For Kristeva, the negation of the loss of the archaic preobject is necessary, not only because of a cultural emphasis on individuated subjectivity and not only within the history of sexual contract and heterosexual family relations (where I am forbidden to keep my mother as my love object) but also as a necessary feature of any life wherein meaning is set forth between people through language. This is because meaning requires a transformation away from the infant gestalt in which no otherness exists. It requires language, which ensures that the meaning of things will lie not in their immediacy but in their expression.13 This difference, between immediacy and meaning, not only is a part of [End Page 8] the subject’s development of self-awareness but is also vital to her development as a communicator. Kristeva describes this as the abyss or the break that is a structural necessity in speech. She writes: “Our gift of speech, of situating ourselves in time for another, could exist nowhere except beyond an abyss. Speaking beings, from their ability to endure in time up to their enthusiastic, learned, or simply amusing constructions, demand a break, a renunciation, an unease at their foundations. The negation of that fundamental loss opens up the realm of signs for us …” (42). On this account then, it is not just a particular historical culture that requires one to cope with the loss of the archaic preobject, but the development of meaning itself.
Into what then does one transfer one’s erotic investment when one grows away from the infant union with the preobject? Here again the answer has two parts. First, Kristeva answers that one must transfer some erotic investment from the mother onto a new object of affection. This can take the form of affection toward and identification with an ideology or a group, but, in most cases, it will also mean affection toward another person.14
Second, one copes with the loss through a process of linguistic identification, becoming someone for whom meaning (including one’s own meaning) is found in the adventure of signs as explored in interpersonal contexts and not just in the immediate plentitude of preobject life. In this, a person can develop a way of managing the loss of the archaic preobject. Having suffered the loss, linguistic identification enables the psyche to live on, assuring itself, “I have lost an essential object that happens to be, in the final analysis, my mother. … But no, I have found her again in signs, or rather since I consent to lose her I have not lost her (that is the negation), I can recover her in language” (43). Thus, Kristeva follows Freud and Jacques Lacan when she says that it is symbolic identification that “insures the subject’s entrance into the universe of signs and creation” and, in so doing, enables a “triumph over sadness” (23).
At the same time, Kristeva is much more sensitive to how precarious this process of linguistic identification can be. Indeed, Kristeva parts ways from her psychoanalytic predecessors in insisting that the negation of loss, the transformation away from our initial attachments, is never complete. Kristeva captures this idea well when she insists, contrary to Freud, that there is no sharp distinction between mourning and melancholy. For her, all mourning (i.e., negation of loss) must include a kernel of melancholy (i.e., attachment to the archaic preobject). All meaning remains bound up with a loss—what she called in the passage I quoted earlier “a break, a renunciation, an unease at [End Page 9] their foundations” (42). In the context of linguistic identification then, this means that we never manage completely to recover the prelinguistic gestalt as an object of our own consent. Such attempts to “triumph” once and for all over loss are self-defeating. One will always need to negotiate between being relationally constituted as a subject and realizing from time to time that the other’s needs and desires are not my own, that my needs and desires are not hers. At times, this process will feel like loss. For Kristeva, however, as we shall see, the survival of the subject requires that one bear this loss so that new experiences of meaning—linguistic and interpersonal—can be opened up.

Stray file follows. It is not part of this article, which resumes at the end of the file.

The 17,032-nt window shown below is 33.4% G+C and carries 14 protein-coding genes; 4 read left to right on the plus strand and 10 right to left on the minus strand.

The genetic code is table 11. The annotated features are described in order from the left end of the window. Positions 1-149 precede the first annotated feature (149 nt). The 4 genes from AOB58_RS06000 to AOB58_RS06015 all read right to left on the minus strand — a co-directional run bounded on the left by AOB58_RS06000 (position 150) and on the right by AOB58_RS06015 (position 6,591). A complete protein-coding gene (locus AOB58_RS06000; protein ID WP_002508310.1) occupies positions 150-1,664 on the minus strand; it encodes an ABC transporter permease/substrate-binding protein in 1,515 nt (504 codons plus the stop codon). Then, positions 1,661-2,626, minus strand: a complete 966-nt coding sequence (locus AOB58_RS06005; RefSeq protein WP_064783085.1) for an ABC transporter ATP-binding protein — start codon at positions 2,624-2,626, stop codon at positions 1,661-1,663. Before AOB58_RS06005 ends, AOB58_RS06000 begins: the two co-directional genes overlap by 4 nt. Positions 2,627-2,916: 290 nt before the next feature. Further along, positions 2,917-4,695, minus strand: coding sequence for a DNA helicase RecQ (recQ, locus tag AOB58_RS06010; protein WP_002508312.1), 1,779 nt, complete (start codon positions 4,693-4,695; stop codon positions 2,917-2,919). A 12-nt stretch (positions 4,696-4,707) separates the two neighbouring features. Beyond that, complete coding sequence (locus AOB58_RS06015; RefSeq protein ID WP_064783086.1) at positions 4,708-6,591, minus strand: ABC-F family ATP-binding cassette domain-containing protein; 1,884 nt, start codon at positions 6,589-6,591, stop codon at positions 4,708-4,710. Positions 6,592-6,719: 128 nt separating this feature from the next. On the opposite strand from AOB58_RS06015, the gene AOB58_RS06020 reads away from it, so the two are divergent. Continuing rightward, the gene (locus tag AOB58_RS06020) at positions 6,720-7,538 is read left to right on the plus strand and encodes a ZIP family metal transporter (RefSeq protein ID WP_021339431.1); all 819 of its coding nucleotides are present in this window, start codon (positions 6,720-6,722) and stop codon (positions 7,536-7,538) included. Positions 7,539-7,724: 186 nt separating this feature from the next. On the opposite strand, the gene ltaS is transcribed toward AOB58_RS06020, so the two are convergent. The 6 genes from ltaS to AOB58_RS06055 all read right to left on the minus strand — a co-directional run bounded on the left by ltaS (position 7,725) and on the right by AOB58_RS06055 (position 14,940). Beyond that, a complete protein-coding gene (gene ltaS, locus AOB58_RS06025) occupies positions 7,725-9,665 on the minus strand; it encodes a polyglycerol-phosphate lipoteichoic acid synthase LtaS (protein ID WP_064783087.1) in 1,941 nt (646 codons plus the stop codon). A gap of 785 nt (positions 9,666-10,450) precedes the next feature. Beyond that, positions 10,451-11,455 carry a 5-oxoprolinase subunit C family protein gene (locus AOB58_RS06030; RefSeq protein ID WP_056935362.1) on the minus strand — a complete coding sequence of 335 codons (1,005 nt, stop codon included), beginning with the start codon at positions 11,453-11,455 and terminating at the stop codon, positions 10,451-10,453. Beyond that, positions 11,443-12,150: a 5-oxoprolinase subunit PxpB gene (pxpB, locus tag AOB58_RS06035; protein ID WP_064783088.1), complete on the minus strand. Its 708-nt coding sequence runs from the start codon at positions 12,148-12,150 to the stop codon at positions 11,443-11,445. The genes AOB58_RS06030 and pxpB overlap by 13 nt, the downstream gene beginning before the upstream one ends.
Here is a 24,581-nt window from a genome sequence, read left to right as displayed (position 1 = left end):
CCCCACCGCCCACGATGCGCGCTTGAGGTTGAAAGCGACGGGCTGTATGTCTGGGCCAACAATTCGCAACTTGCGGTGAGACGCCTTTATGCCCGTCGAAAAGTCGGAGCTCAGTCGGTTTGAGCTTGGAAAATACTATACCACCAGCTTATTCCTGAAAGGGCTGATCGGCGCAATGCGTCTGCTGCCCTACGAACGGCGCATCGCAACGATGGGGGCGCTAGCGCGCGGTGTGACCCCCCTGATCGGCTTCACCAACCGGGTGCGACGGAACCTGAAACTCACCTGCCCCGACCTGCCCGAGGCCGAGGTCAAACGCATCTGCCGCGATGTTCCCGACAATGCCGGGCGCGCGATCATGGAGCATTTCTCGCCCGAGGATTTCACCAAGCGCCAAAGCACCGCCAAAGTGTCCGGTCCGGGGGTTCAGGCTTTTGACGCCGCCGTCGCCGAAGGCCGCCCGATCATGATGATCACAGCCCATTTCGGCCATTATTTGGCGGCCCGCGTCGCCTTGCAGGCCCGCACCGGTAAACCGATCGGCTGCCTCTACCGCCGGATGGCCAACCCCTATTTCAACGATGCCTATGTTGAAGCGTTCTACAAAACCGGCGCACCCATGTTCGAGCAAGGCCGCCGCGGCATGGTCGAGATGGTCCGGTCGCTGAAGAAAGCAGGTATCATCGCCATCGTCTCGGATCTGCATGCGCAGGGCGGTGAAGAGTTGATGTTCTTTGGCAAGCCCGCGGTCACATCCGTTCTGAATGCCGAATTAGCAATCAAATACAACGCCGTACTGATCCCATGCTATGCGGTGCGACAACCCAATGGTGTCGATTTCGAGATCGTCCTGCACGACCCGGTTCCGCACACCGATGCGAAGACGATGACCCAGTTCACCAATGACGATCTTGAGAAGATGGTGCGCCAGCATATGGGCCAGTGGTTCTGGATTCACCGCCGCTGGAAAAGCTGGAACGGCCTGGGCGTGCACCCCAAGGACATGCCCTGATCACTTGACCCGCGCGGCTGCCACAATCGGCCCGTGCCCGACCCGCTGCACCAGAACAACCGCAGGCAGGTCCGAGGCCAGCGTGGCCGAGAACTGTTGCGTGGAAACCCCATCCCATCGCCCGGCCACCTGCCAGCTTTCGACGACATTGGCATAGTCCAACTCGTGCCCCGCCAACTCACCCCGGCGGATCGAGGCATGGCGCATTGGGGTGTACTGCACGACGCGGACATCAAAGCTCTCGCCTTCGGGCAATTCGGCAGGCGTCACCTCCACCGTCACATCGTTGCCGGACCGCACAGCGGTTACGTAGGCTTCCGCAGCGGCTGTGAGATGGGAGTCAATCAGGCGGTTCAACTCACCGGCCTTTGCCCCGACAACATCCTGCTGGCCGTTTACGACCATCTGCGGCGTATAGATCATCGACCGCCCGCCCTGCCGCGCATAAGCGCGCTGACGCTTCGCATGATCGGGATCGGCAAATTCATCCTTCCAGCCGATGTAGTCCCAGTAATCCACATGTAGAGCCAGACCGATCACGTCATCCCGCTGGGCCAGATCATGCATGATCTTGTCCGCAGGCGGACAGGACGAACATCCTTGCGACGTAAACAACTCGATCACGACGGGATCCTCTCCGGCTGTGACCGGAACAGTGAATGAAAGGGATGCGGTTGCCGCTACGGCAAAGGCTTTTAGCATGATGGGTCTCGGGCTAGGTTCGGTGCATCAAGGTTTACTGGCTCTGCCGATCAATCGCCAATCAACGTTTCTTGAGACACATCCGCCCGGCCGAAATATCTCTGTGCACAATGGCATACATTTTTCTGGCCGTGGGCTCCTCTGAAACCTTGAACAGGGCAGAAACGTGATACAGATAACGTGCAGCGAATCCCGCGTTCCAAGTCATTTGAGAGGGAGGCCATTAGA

3. Women’s silence and its consequences for depression
As we have just seen, Kristeva argues that all of us must undergo a labor of mourning, to some extent, as part of the normal development of subjectivity, since the subject must always reckon with its relational constitution. Yet, it is easy to see that there are several contingent social circumstances that make participating in language more difficult for some than others. After all, the triumph Kristeva describes is not accomplished by transcendent attitude alone. There are social circumstances beyond our control that help or hinder our efforts to negate loss through linguistic identification. Although Kristeva fails to develop this point in her work, it is an important one, particularly for understanding the gendered dimension of depression. After all, in identifying myself as an object in language, I am constrained by the terms that are available to me, and thus “I” will wax and wane with the flux of symbolic authority enjoyed by those terms of identity I choose. I may undergo the process of linguistic identification much more seamlessly if I can be made to fit easily into a set of identity categories popularly in use in my culture (i.e., terms that allow me easily to claim for myself some professional identity, gender identity, familial role, political ideology, etc.) and if I can express myself fluently in the language(s) available to me. Such norms will be gendered, however, which means that I can triumph in linguistic identification if and only if I undergo a process of gendering—a process that is both formative and constraining.15 Thus, I remain dependent on others even as a speaking being, just as I was in infancy. I cannot self-diagnose if there is no convention of self-diagnosis. Likewise, I will not express frustration or pain if there is nobody who will listen to [End Page 10] me, recognizing the validity of description, or if I fear retaliation for expressing myself. The point is that this process of negation (the negation of the loss of the archaic preobject) is not simply the triumph of some individual mind, indifferent to social constraints. If our words are to have power, we must still cling to others, not unlike how the infant clings to its mother.